Cork-based Eamon Ivri has been sending challenging yet deeply rewarding tracks my way these past few years. His 2019 debut LP Gore-Tex In The Club, Balenciagea Amongst The Shrubs demonstrates the imagination of a true auteur at work, an album forged out of skittery manic energy and a queasy sense of anxiety that pulses through his rugged, analogue techno. It is a melancholic album, but it’s also an album not without a sense of playfulness. It’s an LP that features more ideas than most artists manage to cram into a decade-long career. Ivri is another of this island’s great raconteurs of imagination and wit. If you somehow don’t get a chance to indulge in his unique musical vision, you can always follow his unique take on life and culture VIA his outstanding twitter account.
Maria Somerville – This Way
Corr na Móna’s Maria Somerville makes exquisite, reverb-heavy, dream pop that tugs at the heart-strings and, in my opinion, makes her an equal of the likes of the internationally-admired Grouper or Carla dal Forno, who plough similar musical furrows. Her album All My People is serene, beautiful and pretty much flawless and while hard to highlight just one track, this one is close to sublime.
Mark Waldron-Hyden – Seeing In F
Cork-based Mark Waldron-Hyden was in touch with me through one of Irish music’s quiet unsung heroes, the mighty Albert Twomey of Plug’d Records to share his debut LP Stream Segregation on his own Sunshine Cult label some months back. This is eldritch electronic music in the vein of classic Boards Of Canada, at once queasy and dream-like but utterly compelling. It’s an album that deserves to reach a wide audience.
Natalia Beylis – Tommy Tubs
Born in Ukraine, but now based in lovely Leitrim, Natalia Beylis – in her own words – likes “to coax what she can from the quiet.” She coaxed this enthralling piece of drop-dead gorgeous electronica for the recent Wacker That compilation on Touch Sensitive, easily one of my favourite ‘Various Artist’ anthologies of 2019. Go seek.
Deaf Joe – Another Love Story
This is another track that Waterford-man Joe Harney shared with the radio show for our 20th anniversary specials. It was composed and first performed at 2018’s Another Love Story’ festival but later recorded for posterity and is available as a free download on XLR8R. It is a thing of wonder and admirably not part of his 2019 album Love Stories, which is a must-hear release, featuring music of a similar wide-eyed vein of innocence.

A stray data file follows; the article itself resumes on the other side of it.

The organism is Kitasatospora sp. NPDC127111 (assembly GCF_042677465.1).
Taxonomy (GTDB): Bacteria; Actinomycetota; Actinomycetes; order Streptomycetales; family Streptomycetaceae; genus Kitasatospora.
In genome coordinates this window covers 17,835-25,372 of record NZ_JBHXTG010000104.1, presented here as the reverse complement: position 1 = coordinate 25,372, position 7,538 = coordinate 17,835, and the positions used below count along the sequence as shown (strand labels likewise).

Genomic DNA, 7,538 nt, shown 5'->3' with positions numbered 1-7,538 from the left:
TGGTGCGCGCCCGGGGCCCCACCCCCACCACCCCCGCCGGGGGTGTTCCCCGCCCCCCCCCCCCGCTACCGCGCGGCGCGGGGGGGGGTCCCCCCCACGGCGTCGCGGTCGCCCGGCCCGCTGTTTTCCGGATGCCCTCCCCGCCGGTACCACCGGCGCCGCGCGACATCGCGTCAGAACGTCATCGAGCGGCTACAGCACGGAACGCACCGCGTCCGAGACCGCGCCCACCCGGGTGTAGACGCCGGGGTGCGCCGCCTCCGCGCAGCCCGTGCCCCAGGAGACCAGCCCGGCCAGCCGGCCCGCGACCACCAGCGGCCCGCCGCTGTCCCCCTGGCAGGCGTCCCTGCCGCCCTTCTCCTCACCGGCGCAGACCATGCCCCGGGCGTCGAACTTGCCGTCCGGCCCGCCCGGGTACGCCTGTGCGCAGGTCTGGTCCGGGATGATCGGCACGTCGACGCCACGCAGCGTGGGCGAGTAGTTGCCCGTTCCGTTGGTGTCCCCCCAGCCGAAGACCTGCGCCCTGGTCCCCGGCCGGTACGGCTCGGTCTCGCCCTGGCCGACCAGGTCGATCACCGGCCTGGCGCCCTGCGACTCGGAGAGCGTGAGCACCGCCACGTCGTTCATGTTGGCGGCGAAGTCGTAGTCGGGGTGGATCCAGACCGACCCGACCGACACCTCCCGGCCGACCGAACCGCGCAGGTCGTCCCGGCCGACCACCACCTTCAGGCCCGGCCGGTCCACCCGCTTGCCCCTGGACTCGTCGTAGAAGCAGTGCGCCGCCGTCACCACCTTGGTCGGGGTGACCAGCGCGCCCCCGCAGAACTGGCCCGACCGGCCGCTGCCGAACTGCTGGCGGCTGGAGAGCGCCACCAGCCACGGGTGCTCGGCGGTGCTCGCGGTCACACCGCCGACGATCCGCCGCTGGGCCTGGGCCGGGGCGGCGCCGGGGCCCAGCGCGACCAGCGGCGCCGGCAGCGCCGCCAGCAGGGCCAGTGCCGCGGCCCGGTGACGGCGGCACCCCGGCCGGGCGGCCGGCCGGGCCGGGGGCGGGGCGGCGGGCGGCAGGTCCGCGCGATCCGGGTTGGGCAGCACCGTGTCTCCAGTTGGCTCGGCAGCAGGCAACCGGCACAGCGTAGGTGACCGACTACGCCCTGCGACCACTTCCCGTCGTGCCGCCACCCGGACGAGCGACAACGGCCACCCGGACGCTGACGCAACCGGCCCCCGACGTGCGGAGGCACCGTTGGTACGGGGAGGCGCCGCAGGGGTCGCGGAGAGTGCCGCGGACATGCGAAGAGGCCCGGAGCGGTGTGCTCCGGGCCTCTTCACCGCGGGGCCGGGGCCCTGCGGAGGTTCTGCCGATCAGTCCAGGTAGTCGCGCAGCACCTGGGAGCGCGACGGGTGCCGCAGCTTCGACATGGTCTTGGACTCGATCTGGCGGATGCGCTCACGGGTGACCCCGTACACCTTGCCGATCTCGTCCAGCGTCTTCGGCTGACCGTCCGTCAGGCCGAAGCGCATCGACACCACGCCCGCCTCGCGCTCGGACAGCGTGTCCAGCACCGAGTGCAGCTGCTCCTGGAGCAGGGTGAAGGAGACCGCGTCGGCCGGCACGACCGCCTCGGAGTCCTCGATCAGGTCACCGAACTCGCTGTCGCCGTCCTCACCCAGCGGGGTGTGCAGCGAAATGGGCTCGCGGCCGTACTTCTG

M Shutak – The Room In Spring
M Shutak is the name that old friends and collaborators Gregory O’Brien and Gary Morrison go by. Their debut release for Wow & Flutter entitled The Widows House was a firm favourite on the radio show this past year. The album was recorded over three days in Asia Kalpa studios in Co. Wexford by Darragh Nolan and evokes – in their own words – “a record which sounds like an old creaking house in springtime with the windows left open”. If you can, see if you can seek out one of the 100 cassettes in existence.
Saso / K Corcoran – Beyond Endings
We need quiet, reflective albums, with emotional substance in our lives and the album Thresholds by Saso (composer Jim Lawler and producer Ben Rawlins), made with pianist Kevin Corcoran (from The Glasshouse Ensemble) provided the perfect sanctuary in a world of noise. Tranquil, minimal, languid and serene, with worlds of space present in the production, repeat listening ensured this album won my heart and ‘Beyond Endings’ was a track that gently insisted on closing the night’s music on An Taobh Tuathail on more than a few occasions in 2019.